Background Switcher (Hidden)

Immersed in Marshes

Sunday, July 20, 2008

A shoveler glides in for a landing, bill still wet from his last dabble.

Let's face it. Here in unglaciated southeast Ohio, we're starved for marshes. There are very few marshes, almost no natural lakes, and comparatively few opportunities to watch wetland wildlife. That's not to denigrate my beloved habitat; this blog is a celebration of all it HAS. But going to North Dakota is marsh immersion, and I love it.

I bring you marsh tidbits in this post. Marsh equals nursery in pothole country. Here, a massive creche of Canada geese from several broods.
And a racing brood of little mallards, peeping for Mama.
They take to the water, where they feel more comfortable.
Their putative father? Who would know? Although I grew up on Robert McCloskey's Make Way for Ducklings, with its model of mallard monogamy, it's more likely that Dad's out looking for a receptive hen than helping to tend the brood.
Overhead, snipe winnow, giving an otherworldly woo-woo-woo-woo that seems to be coming from nowhere and everywhere at once. They make the sound by channeling air from their beating wings into narrow, lanceolate outer tail feathers. They tip and tilt, side to side, and spread their tail as they tilt. The woo's occur at precisely the same time as the wings beat down. And the sound is produced. The bird straightens up, folds it tail in a normal flight position, and the sound ceases. In a magic moment, I was able to get everyone in the group on a winnowing snipe, predicting just when the sound would occur. And they understood, and it was beautiful.Everywhere, marsh wrens click and whir. Less frequently, the triple-click and burr of sedge wrens rings out.
To me, they sound like a song sparrow with a head cold--dry and raspy, as if they were about to cough.
I love the straddly poses marsh birds have to adopt in order to perch in waving sedges, reeds and rushes. Boy, sedge wrens are cute, especially when they're mad.On the bison trip, we coaxed a Virginia rail into view with a recording of his grunting song. A sora popped up briefly but wouldn't oblige. While it bugs me to lure birds in with recordings, it makes me very happy to be able to show perhaps 35 people a rail, who would otherwise remain a mystery, and, after we're gone, will continue to be one.
At least until next June, when it might be duped once again.


Just such a different variety of birds in the marsh areas. That wren is such a cutie!

Oh my, that shoveler!
The wren appears to be amongst horsetail?
How appropriate, a modern dinosaur in a dinosaur plant.

Great post and informative as always. I had never heard of Canada Goose "nurseries." I'll have to do more research. Unless of course, you were joking. Either way, I will learn something.

I love those straddle poses, too. I expect them to beat their chests with their wings and do the Tarzan yell.

I'm loving your posts about ND, Julie. It was such a great trip! Looking at that Sedge Wren, I was reminded of how your DH struggled to help me see it. What a handsome little bird.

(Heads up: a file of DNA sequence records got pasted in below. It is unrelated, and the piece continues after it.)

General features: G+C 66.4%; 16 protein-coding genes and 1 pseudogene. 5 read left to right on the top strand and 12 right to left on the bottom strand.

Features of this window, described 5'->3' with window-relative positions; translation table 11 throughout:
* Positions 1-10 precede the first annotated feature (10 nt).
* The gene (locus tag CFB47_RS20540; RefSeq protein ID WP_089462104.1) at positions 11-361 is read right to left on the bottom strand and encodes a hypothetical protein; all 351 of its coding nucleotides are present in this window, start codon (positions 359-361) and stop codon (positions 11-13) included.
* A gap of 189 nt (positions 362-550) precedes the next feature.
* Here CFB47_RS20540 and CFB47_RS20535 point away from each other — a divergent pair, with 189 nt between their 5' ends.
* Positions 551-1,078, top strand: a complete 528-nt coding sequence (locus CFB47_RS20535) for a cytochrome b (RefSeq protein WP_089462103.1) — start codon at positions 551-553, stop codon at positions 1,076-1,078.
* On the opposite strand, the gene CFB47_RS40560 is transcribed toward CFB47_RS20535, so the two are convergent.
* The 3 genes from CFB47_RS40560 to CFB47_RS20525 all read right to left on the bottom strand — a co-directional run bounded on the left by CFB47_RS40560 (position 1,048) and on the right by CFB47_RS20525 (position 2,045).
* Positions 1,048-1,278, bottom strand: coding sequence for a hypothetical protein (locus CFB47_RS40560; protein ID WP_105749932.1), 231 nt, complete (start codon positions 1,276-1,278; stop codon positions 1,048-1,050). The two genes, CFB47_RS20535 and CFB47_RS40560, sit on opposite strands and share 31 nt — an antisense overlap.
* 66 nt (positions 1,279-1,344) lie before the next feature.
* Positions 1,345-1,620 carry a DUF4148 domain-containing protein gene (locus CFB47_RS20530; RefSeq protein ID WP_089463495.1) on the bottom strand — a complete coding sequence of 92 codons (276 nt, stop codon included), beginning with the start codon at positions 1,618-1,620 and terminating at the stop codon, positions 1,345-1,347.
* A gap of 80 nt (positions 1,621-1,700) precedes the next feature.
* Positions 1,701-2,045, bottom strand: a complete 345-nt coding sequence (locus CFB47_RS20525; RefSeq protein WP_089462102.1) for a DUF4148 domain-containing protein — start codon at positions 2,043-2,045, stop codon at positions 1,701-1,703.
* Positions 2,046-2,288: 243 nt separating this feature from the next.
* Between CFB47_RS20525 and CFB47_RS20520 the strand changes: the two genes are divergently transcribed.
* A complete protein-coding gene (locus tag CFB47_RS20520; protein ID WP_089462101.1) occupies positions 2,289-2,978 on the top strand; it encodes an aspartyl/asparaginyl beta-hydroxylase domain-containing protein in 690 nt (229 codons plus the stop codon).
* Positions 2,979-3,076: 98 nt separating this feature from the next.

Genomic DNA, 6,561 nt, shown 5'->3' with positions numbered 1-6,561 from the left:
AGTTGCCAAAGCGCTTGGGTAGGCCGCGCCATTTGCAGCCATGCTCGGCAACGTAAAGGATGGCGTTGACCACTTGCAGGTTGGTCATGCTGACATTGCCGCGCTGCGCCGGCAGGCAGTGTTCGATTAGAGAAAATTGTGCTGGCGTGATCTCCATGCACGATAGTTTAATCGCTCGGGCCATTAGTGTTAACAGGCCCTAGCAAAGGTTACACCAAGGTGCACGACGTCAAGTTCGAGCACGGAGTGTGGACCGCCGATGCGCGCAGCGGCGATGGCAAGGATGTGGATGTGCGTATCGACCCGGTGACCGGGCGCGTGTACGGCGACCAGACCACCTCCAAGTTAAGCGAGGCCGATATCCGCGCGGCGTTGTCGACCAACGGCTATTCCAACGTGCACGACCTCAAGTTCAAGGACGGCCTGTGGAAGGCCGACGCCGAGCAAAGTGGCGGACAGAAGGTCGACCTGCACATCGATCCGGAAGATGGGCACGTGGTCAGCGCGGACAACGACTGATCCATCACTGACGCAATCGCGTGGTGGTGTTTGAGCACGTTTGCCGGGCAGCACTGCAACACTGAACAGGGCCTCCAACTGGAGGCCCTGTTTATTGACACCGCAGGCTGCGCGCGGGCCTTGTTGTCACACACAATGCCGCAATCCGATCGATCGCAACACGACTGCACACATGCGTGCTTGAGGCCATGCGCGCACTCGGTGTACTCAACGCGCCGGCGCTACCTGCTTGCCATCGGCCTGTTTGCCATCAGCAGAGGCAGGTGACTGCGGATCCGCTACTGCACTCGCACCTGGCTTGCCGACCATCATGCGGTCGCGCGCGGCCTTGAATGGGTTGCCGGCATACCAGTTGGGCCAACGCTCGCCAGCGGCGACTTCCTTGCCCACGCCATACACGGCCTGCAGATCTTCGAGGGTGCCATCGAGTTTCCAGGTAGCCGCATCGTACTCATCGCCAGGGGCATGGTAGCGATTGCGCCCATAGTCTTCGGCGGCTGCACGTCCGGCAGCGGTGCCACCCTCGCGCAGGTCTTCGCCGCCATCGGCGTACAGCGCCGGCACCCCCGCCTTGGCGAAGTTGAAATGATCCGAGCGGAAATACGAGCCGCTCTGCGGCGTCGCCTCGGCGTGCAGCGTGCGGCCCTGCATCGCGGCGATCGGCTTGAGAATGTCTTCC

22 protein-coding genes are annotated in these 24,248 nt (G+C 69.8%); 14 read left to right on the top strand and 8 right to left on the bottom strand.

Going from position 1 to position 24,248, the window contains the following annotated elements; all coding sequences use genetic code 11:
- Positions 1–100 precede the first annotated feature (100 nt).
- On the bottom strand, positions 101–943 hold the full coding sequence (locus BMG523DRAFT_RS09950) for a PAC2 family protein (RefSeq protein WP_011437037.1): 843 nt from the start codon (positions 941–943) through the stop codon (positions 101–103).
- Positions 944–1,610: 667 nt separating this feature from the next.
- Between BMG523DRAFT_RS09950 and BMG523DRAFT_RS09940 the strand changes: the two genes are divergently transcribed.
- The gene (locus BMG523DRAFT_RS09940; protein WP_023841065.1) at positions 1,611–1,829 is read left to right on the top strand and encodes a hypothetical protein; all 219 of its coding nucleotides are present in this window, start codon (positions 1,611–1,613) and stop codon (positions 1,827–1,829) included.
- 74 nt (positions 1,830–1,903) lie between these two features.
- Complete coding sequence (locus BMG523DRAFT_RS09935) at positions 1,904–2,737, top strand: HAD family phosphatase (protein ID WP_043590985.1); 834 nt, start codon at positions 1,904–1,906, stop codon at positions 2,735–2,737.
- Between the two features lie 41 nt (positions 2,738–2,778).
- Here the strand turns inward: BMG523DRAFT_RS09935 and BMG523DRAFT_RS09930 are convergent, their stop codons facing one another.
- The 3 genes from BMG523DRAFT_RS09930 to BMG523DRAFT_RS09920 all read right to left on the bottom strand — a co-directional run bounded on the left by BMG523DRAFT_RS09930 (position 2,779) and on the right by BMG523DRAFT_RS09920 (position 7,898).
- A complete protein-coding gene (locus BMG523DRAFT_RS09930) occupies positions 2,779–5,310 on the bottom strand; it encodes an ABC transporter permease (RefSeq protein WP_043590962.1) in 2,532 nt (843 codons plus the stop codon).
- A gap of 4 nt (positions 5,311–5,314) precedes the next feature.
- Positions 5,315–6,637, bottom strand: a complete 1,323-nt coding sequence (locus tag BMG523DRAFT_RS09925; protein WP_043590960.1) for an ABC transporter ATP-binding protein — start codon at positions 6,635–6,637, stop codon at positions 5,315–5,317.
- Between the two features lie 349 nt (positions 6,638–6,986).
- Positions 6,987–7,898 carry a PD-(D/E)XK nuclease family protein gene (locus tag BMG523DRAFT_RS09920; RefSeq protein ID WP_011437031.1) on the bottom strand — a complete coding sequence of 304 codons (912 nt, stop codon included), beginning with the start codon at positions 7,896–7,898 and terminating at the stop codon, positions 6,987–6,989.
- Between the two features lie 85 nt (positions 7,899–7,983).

Make Way For Ducklings! I remember that as being one of our regular reads as young kids, and I still see it on bookstore shelves today - one of those kids' stories that has transcended generations.

Floridacracker, nice observation! That is Equisetum, all right. Liam is forever asking me if this or that bird is really related to T. Rex. I always reply in the affirmative.

NCMW, many waterfowl form creches. I'm not sure it's deliberate on the adults' part; the young just like to glom together, and one brood will race over and join another, and before you know it you see a common merganser hen with 42 little ones strung out behind her. I think it's beneficial for the parents to get a break now and then, and share duties. The young are precocial, feeding themselves from Day One, so it's not a huge burden for the nanny or nannies. And the broods then sort themselves back out. These tend not to be territorial birds; they just swim around hunting for good feeding grounds for their young, and it's no big deal when broods meld and part.BTW, wild turkeys creche, too, as do ostriches, to name just a couple of others.

SGN, he was spittin' mad! Wrens are intense little things.

Laura, I do believe that's your invisible sedge wren! Well do I know how it feels to have people practically yelling, "He's right THERE!"--how helpful!-- when I'm looking just beyond the bird, never expecting it to be practically underfoot. Glad you're digging the posts. I dug yours--beautiful writing.

McCloskey does describe the father mallard as absenting himself for a week: hence the happy reunion with which Make Way for Ducklings ends. He's completely discreet, however, about what may motivate that disappearance...

Nick,perhaps it's time for "Make Way for More Ducklings: The Philandering Father Mallard," the Science Chimp's revisit of this tender children's classic. A hard-hitting expose of the male mallard's predilection for jumping anything with a pulse, a highly relevant, hard-hitting story for our times.

Ahhh. Marshes in North Dakota. I'm just sinking in my seat. I sorely miss the marshes in DE that I casually examined without a camera. Drats. You really know how to draw us in to North Dakota, girl.

Silly me. Of course I should have known about the nurseries. I spent many childhood summers with my grandmother who raised chickens and ducks. I remember how all the little biddies seemed to gather together in a large group, overseen by one hen.

[Back to Top]